Estimated computation time for 2 processors: 5 minutes

Switch to

*CPU*tabUse

*parallel*modeIncrease the

*Number of processors*Click

**Run Simulation**button

## 34. Control Inlet Pressure

Go to the *p on inlet* tab to observe convergence process.

Switch to

*p on inlet*tab

## 35. Discretization

After preliminary calculation, we will continue with a more accurate algorithm. Change velocity discretization to the *Linear Upwind* scheme to minimize numerical diffusion affecting results of the simulation.

Go to

*Discretization*panelSwitch to

*Convection*tabClick on

**Upwind**to extend the listSelect

*Linear Upwind*

## 36. Run - Continue Simulation

Go to

*RUN*panelSet the maximal

*Numbers of Iterations*to*2000*Click

**Continue Simulation**button

## 37. Control Inlet Pressure - New Scheme

Go back to the *p on inlet* tab and observe convergence process.

Switch to

*p on inlet*tabControl the convergence of the pressure on the inlet

## 38. Slice - View Velocity Field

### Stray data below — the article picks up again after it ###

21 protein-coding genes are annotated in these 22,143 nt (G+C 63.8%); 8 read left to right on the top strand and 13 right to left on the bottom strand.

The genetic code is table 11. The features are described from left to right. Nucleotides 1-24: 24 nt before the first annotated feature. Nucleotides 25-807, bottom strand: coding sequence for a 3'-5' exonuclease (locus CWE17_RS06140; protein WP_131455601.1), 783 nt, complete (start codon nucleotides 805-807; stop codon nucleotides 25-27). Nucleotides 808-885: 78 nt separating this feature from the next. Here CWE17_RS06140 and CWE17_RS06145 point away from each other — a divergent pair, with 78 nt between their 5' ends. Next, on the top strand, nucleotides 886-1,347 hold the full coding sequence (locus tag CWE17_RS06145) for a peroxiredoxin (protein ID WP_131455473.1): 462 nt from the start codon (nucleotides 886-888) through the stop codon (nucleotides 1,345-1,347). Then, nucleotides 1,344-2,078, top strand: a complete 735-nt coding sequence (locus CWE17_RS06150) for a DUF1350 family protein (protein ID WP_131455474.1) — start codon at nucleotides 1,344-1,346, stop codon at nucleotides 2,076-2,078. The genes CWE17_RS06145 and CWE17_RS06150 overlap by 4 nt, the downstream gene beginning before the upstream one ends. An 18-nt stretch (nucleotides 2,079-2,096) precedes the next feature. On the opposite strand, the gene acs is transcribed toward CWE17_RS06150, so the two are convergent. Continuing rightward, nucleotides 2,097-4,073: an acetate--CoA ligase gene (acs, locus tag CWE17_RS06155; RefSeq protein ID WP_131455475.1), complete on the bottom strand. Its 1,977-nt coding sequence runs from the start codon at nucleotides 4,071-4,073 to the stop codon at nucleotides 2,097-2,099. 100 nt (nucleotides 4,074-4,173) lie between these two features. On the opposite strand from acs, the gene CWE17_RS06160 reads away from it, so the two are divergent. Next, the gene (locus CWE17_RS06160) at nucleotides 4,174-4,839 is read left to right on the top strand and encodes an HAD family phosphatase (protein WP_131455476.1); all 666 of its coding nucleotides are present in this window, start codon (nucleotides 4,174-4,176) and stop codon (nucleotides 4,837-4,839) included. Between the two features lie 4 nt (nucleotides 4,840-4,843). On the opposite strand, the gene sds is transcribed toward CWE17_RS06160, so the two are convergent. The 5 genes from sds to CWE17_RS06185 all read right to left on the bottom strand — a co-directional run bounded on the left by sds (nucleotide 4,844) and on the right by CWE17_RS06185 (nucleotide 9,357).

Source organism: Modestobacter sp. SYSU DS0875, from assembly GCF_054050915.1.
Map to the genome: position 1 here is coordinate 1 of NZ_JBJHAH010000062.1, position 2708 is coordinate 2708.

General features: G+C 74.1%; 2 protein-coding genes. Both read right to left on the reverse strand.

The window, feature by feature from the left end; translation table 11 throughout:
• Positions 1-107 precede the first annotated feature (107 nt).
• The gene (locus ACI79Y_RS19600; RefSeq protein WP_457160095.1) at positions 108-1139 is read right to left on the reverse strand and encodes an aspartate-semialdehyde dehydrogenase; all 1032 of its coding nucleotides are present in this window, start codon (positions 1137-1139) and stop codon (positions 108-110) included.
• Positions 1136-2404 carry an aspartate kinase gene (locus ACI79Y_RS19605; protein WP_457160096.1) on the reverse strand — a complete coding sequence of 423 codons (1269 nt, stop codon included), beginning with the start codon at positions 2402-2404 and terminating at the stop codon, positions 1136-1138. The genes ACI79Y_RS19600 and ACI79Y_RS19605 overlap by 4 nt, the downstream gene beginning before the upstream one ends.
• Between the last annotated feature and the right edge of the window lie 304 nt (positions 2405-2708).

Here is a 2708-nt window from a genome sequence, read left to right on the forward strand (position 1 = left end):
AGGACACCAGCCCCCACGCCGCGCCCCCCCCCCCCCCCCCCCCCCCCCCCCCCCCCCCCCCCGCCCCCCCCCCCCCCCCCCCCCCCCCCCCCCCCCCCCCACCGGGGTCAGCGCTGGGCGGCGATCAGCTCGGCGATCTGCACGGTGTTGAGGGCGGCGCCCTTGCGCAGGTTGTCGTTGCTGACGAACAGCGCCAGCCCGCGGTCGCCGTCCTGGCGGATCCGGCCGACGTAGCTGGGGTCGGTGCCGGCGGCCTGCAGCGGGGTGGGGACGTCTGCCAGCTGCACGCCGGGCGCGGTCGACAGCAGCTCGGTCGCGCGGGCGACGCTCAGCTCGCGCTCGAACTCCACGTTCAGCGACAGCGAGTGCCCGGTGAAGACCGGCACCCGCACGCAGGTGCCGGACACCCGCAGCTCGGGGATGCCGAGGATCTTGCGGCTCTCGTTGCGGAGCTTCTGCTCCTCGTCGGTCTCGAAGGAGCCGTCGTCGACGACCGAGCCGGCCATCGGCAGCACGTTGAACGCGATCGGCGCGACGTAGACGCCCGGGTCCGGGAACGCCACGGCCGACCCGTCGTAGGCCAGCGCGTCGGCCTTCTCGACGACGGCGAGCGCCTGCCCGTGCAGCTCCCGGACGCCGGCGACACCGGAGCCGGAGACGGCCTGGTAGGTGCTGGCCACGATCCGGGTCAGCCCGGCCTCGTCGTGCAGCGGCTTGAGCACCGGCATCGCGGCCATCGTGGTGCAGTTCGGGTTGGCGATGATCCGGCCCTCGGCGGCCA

Slices tab appears next to the *Residuals* tab. Under this tab, we can preview results on the defined section plane.

Change tab to

*Slices*Select the velocity

*U*Click

*Adjust range to data*Click

**Fit View**Set the XZ orientation

**View XZ**

## 39. Slice - Final Results

At the end, we will look at the pressure distribution. The Darcy porous model assumes resistance and hence pressure gradient to be proportional to the velocity in the porous zone. We can observe the effect of increased resistance from the porous zone. The pressure builds up in front of the porous zone and then linearly decreases along the flow direction due to resistance.